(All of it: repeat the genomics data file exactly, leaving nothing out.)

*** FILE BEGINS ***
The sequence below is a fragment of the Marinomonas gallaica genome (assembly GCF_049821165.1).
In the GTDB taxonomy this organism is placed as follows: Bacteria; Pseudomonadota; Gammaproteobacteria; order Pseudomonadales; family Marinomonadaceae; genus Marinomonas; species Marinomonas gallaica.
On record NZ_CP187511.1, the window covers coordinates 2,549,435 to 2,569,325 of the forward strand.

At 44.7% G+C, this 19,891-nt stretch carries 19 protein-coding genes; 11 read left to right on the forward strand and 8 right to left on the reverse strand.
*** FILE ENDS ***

The sequence below is a fragment of the Marinomonas gallaica genome (assembly GCF_049821165.1).
In the GTDB taxonomy this organism is placed as follows: Bacteria; Pseudomonadota; Gammaproteobacteria; order Pseudomonadales; family Marinomonadaceae; genus Marinomonas; species Marinomonas gallaica.
On record NZ_CP187511.1, the window covers coordinates 2,549,435 to 2,569,325 of the forward strand.

At 44.7% G+C, this 19,891-nt stretch carries 19 protein-coding genes; 11 read left to right on the forward strand and 8 right to left on the reverse strand.